Tips Learned By a Rookie

Perhaps you are like us, you get back from the great PDS Conference and you are filled with all kinds of exciting ideas to provide new and improved processes for the Payroll/HR departments. We have a saying here at Lee County Clerk of Circuit Court that HR needs to ‘put their pen down’ because they come back with too many wonderful ideas! After some discussion your team decides to create the eRPA (Electronic Report of Personnel Actions) in Vista and have it use the workflow functionality. The left side of the form will be populated with current Vista data and the right side will have drop down/check boxes where the user will be able to select ‘new’ information. Having NEVER written any aspx/vb code it was a challenge that I willingly accepted. Sure, I have added some custom code to the application but never created any from scratch. My first thought was where do I begin? Then I looked at the conference session materials for the “Development in Vista–Part 1” and “Development in Vista–Part 2” sessions, which are priceless presentations!

I took the paper version of our form and started to figure out ‘id’ names, columns and the size of each column. Realizing that I needed a custom table I created a spreadsheet of the columns that I needed and sat down with our DBA who incorporated it into Vista. After finalizing the new database table, I utilized the Vista Source Generator that created source code based on my new database table definition for use in web pages, database scripts, data classes, and views. I used this code as my starting point and adapted my changes by modeling an example of a multiple tabbed page design. I picked the ‘Employment Information’ page since it had been enhanced in the release last summer. I copied the new code into a custom folder and started to transform the page into our eRPA. The more I did (and saw that it actually was working) the more comfortable I became in creating the screen pages. One of the best moments was when I hit the ‘submit for approval’ button and the custom table was actually populated with data!

Once I was able to get the data populated into a simple workflow, (it consisted of only a start, autou, approval and done step) I realized that the column names within the workflow were not being displayed as expected. After some research I realized that I could add the new column names to the edit.vb code in the stored procedure call. Since we also wanted to have drop down boxes and check boxes available to the flow participants, I also needed to add custom field definitions (System Administration -> Field Definitions). We were aiming to have the functionality of the workflow mirror the same functions that were in the aspx coded screens.  By this time, I decided that we needed another custom ‘cd’ table in order to populate drop downs for data that were not currently being stored in the Vista application. Examples include ‘lunch duration’, ‘other employee action’ and ‘other position action’ reasons. Our goal was to allow HR to modify this new custom cd table in the future without any intervention from IT. So, it was back to our DBA who graciously created another table. After quite a few table revisions to both custom tables we finally had our final version!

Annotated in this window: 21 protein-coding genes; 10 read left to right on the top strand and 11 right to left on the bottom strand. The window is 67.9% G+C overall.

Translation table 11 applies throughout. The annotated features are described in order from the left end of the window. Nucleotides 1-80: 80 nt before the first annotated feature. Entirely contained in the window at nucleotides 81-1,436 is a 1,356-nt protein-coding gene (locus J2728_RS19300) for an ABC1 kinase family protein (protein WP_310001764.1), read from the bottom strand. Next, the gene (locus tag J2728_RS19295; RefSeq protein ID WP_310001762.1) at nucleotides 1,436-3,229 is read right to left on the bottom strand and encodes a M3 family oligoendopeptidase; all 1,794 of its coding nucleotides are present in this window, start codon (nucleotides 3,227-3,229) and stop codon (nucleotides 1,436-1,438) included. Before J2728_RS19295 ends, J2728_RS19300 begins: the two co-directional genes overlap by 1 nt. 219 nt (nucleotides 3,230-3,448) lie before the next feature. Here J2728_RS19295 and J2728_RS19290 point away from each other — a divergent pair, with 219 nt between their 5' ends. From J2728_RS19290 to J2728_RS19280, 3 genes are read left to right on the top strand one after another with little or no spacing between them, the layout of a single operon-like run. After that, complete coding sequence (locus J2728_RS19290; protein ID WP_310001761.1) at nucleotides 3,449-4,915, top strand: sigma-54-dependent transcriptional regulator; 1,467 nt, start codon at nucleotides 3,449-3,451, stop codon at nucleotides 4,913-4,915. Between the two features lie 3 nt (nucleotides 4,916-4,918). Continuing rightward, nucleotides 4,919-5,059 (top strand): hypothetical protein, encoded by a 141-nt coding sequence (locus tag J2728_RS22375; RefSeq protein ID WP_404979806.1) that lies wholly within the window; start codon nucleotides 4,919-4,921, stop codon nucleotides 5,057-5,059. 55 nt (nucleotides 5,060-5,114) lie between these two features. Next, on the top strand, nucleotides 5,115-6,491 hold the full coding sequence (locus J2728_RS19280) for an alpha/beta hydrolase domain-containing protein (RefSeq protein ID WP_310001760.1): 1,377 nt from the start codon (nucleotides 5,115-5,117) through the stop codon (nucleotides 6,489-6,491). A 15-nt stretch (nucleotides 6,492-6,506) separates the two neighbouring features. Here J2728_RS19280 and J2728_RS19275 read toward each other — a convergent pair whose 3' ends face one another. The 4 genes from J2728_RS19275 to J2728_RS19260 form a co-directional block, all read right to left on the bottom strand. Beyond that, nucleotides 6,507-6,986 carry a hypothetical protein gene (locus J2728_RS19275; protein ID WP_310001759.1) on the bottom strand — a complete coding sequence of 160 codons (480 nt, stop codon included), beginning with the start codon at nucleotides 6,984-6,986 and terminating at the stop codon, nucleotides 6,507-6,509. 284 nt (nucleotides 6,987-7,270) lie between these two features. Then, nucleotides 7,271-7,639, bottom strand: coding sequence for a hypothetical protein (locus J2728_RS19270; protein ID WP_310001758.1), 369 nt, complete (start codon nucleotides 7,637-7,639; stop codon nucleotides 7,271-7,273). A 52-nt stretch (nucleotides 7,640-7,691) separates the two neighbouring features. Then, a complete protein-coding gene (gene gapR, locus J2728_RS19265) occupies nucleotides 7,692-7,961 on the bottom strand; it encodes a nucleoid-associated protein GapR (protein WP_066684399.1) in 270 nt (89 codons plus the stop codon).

During our weekly meetings with HR and Payroll it was decided that when the user entered a pay grade code, only those positions that have that pay grade should be displayed plus automatically show the min and max for that pay grade.  I thought to myself ‘How in the world am I going to be able to do that!?!’ Oh, and let’s have the user enter the biweekly hours and the weekly pay rate and have the ‘system’ calculate the annual and hourly rates. And one more thing, if only the biweekly hours are entered and not the weekly pay rate (or vice versa) display an error message. Really? I decided the best way to tackle this was to find something similar to what I needed that was already in the Vista application. After some searching, I found exactly what I was looking for on the Pay Rates screen. So, I went through those programs and cut, pasted and changed the code to what I needed. After some sleepless nights or waking up in the middle of the night with the old, ‘that is how I need to code it’, I finally got it to work!

Click the image to view the various steps within the eRPA

Error checking was added on each tab in order to cut down on the number of incomplete eRPA’s. For example, if a user selects a check box that has a reason code and they did not select a reason an error message will pop up. This message will display which reason code they missed and will automatically redirect them to the page where the error occurred.

Although I learned a great deal and I have the pages working exactly like I (and HR/Payroll) wanted them to, there were parts that I did not understand. Sure, they were working, but why? (Besides luck!) After a conference call to PDS with Marco I have a better understanding as to why and how things are working in both the screens and the workflow.

Overall, we have created two custom tables, new security options, and numerous custom PDS field definitions, a new stored procedure, a new workflow, a new Crystal Report and a new folder that contains all of our aspx/vb code. Although we are not in production yet, we are making great strides towards that goal.

Oh, and by the way – one of our remote agencies, the Lee County Port Authority, heard about this project and they would like their own custom eRPA to be built into Vista too. No problem. I can do that!

By Barbara Cobb
Applications Analyst
Lee County Clerk Of Circuit Court